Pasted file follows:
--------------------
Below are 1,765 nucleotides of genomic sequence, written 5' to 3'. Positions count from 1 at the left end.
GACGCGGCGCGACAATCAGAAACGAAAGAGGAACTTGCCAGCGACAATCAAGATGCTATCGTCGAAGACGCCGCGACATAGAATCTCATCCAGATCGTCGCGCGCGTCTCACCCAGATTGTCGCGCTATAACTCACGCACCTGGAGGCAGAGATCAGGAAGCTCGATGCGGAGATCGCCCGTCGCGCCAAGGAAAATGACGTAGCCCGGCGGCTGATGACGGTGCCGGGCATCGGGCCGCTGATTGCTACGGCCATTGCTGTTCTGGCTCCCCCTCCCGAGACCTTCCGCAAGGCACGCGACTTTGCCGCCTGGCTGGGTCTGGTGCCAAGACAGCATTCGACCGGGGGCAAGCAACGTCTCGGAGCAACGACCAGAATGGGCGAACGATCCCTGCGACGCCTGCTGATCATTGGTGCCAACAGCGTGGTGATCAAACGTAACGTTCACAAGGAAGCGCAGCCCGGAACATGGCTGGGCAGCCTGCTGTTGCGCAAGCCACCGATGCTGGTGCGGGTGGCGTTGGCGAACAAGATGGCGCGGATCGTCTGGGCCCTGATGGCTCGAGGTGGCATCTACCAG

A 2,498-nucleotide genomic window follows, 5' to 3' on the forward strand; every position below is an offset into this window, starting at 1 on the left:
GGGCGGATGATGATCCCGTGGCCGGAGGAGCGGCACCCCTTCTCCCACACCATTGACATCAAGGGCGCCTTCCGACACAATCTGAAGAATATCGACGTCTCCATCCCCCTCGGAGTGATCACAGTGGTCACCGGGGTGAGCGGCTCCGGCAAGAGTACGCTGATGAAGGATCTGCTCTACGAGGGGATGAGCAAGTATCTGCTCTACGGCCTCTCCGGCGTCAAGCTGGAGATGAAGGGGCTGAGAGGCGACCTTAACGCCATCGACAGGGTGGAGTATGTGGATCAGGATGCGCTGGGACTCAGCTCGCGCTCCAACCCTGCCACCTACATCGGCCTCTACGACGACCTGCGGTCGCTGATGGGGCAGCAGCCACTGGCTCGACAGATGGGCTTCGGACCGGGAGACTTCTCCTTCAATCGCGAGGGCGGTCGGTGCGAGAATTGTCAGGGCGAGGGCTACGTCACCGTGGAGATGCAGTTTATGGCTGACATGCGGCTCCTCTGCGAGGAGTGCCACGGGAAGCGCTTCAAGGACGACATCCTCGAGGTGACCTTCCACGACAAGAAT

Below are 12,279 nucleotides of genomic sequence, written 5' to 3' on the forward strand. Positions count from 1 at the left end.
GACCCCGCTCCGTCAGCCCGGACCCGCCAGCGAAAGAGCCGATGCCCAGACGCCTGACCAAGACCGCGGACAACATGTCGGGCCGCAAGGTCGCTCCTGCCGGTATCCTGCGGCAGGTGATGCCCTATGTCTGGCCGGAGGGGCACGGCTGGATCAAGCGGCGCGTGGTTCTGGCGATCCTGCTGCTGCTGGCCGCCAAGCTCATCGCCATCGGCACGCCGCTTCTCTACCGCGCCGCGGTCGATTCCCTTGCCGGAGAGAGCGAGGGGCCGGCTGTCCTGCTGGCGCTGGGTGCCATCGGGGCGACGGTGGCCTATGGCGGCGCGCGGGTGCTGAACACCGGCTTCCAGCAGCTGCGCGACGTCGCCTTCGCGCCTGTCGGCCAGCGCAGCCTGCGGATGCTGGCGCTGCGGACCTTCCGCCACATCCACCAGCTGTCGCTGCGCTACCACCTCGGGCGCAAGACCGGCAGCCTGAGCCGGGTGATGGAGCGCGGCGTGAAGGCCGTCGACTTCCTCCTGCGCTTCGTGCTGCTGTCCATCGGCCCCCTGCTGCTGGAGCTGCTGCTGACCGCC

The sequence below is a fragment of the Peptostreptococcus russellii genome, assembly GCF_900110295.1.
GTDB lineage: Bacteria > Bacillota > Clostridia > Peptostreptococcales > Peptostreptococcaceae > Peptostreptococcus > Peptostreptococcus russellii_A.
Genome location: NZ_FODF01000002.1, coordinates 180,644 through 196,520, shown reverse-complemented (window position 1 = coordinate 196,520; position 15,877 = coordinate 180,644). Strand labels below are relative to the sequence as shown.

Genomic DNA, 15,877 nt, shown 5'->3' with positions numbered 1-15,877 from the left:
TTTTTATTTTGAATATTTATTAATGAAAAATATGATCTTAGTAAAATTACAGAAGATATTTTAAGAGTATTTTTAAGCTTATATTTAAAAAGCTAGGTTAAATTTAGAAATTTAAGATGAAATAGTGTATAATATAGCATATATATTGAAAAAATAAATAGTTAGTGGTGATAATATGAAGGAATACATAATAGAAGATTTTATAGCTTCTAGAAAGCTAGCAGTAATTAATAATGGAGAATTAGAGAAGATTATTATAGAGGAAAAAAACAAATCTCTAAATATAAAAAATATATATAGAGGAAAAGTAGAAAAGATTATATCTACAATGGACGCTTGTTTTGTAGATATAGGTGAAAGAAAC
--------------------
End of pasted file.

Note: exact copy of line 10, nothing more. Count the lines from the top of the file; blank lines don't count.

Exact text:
Genomic DNA, 15,877 nt, shown 5'->3' with positions numbered 1-15,877 from the left: